If we were able to immediately dismiss all teachers in Catholic schools who did not practice their faith or were in irregular relationships with any and all genders, the Catholic school system would deflate like an old circus balloon.  (I am not talking about your parish school, father, sister, teacher or parishioner. Your school is the exception. It is the city set on a hill, a light in the darkness. I am talking about the next parish over, St. Delilah’s.)  

There is a diminishing community of believers who are asked to dig deeper and deeper to support a crumbling edifice that does not reflect their faith. Most everyone thinks that unless something is done, the thing cannot hold together. I maintain that the point of no return has passed and we might as well stop kidding ourselves. The thing has not held together. 

For forty years we have failed to teach the faith in its fullness. We have encouraged a kind of experimental Catholicism and the experiment has failed. People somehow think it is my job as a parish priest to keep things going. I have had so many friends, other priests, whose spirits were broken when they had to close a school. When the collections keep shrinking due to the narcissism of the generation that knows not the Lord, and when the pastor has to find five or six hundred thousand extra dollars a year to make up what the low tuitions don’t cover, he has no alternative but to close the school. He can’t pay the salaries any longer. 

Parishioners are irate. It is the priest’s fault that the school is closing. It has nothing to do with the fact that most of the graduates and their parents don’t go to church on a regular basis and when they do they toss a buck in the basket and resent even that. It has nothing to do with a failure to encourage children to join the convents and monasteries that sustained the Catholic school system with devoted nuns and brothers who loved the Lord and taught the faith. The parents’ guild has offered to have bake sales to help out. What more can they do? Have you ever tried to bake and sell a half million dollars’ worth of cookies in a world where people have 1.9 children per household? No, it is clearly the priest’s fault. We have sowed the wind and now we reap the whirlwind. Perhaps I am wrong and things really are just fine. On the other hand perhaps I am right and we need to go back to the drawing board. 

I sound pretty grim, don’t I? I am not grim at all. These are wonderful times in the Church. We are returning to the Church of the first centuries, persecuted, and even hated, but those who believe are committed and vibrant. The Church is growing like never before, and people are joining themselves to Her not for the sake of an old familiar habit, but because She is the home of Jesus Christ Her Lord.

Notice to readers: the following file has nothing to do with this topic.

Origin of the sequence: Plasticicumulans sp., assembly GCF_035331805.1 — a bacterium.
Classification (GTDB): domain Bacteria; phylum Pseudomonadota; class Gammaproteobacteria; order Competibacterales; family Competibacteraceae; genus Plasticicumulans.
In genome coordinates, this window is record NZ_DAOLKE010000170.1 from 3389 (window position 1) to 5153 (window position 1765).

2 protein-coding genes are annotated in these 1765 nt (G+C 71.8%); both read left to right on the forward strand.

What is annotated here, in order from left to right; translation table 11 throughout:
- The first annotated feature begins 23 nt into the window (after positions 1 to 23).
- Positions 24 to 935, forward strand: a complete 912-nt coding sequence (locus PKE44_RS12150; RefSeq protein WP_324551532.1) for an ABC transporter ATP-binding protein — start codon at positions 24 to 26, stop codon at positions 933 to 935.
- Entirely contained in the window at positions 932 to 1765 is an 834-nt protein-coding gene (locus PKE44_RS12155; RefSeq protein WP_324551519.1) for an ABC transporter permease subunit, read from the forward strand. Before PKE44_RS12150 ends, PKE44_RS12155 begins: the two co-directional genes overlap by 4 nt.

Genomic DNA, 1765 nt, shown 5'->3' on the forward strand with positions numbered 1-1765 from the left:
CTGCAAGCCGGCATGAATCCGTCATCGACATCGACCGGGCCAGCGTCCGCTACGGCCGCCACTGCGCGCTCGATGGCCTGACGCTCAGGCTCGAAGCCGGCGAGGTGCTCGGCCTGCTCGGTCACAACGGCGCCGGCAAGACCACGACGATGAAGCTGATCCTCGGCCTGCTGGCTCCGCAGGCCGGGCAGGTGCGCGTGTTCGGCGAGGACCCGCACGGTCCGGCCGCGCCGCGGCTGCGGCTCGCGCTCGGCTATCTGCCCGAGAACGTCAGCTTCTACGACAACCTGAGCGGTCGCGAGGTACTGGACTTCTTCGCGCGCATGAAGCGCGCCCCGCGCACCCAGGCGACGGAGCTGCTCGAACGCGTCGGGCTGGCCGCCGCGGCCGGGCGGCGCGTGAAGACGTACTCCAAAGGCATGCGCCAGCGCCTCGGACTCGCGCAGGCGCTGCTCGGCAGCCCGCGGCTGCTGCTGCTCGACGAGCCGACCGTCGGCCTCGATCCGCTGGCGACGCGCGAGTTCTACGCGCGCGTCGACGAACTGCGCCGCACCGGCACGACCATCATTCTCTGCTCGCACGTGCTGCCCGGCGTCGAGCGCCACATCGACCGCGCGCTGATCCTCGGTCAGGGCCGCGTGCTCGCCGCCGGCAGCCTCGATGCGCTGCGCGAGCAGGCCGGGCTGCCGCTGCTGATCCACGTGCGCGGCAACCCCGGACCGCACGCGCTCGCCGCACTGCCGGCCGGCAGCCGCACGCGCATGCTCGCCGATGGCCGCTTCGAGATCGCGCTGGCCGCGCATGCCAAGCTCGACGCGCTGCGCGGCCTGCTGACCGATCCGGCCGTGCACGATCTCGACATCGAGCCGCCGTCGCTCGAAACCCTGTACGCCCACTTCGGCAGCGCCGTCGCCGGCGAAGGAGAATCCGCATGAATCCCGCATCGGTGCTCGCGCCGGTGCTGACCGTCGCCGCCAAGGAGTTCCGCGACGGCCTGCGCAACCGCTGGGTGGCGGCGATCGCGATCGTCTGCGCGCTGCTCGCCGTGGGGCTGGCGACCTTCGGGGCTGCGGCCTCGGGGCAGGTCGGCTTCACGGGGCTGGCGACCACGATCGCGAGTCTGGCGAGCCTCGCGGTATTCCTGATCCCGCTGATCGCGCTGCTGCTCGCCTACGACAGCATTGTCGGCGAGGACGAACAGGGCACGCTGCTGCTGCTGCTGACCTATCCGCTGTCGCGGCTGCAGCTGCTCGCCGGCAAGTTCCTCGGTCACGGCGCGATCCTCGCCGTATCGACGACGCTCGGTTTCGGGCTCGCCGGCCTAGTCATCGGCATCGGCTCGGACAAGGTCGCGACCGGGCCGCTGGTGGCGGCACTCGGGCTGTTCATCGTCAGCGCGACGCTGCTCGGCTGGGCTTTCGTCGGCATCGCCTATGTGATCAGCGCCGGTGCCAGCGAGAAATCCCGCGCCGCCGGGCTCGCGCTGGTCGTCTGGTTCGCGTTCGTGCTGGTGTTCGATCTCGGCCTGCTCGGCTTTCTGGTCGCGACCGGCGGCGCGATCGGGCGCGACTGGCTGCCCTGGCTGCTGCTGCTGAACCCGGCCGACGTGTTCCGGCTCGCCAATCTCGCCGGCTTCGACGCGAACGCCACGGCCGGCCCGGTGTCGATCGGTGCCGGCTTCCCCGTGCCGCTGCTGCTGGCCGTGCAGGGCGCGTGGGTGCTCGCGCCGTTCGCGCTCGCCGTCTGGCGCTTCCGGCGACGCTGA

The Catholic Church, the steeple towering over the tiny village nestled in the hills of rural France or Italy or Ireland or Ohio is pretty much gone. It still exists in Hollywood and in the imagination of those raised on sitcoms and old movies, but it is a fantasy and fantasies don’t fund schools and orphanages. I remember a young woman in my former parish who made an announcement at the “inclusive” Mass inviting people to march in support of the right to abortion. Being more traditional in my understanding of the Liturgy I was not welcome to say the “inclusive” Mass. That was the Sunday I ended the “inclusive” Mass.  In the firestorm that followed, the above-mentioned woman railed at me, shouting that I had no right to tell her what to believe as a Catholic. She was born Catholic. I corrected her saying, “You weren’t born Catholic. You were baptized Catholic.” In that moment, I understood the problem at the heart of the current crisis. 

For many if not most, the faith is a kind of ethnicity. As we lose our ethnicity, we lose what we thought was faith. Her ethnic background was Irish. She didn’t believe a thing that the Catholic Church taught, but to admit that she was no longer Catholic meant that she was no longer Irish. She would have no reason to drink green beer on St. Patrick’s Day or to sing the old songs and pretend that she was part of something that stretched unbroken from the distant past to the uncertain future. She wanted none of the moral demands that Christ makes, but she still wanted the old steeple to cast its shadow over the churchyard where her ancestors lay buried. She wanted a myth with which to ornament her life. She didn’t want me as her shepherd in the faith. She wanted me to be the keeper of old memories. 

I have no interest in that job. I want to be a priest. It is time to remember once again that the church is an intentional society. You cannot be born Catholic. You must become Catholic.

Next week: I am far from finished with this harangue.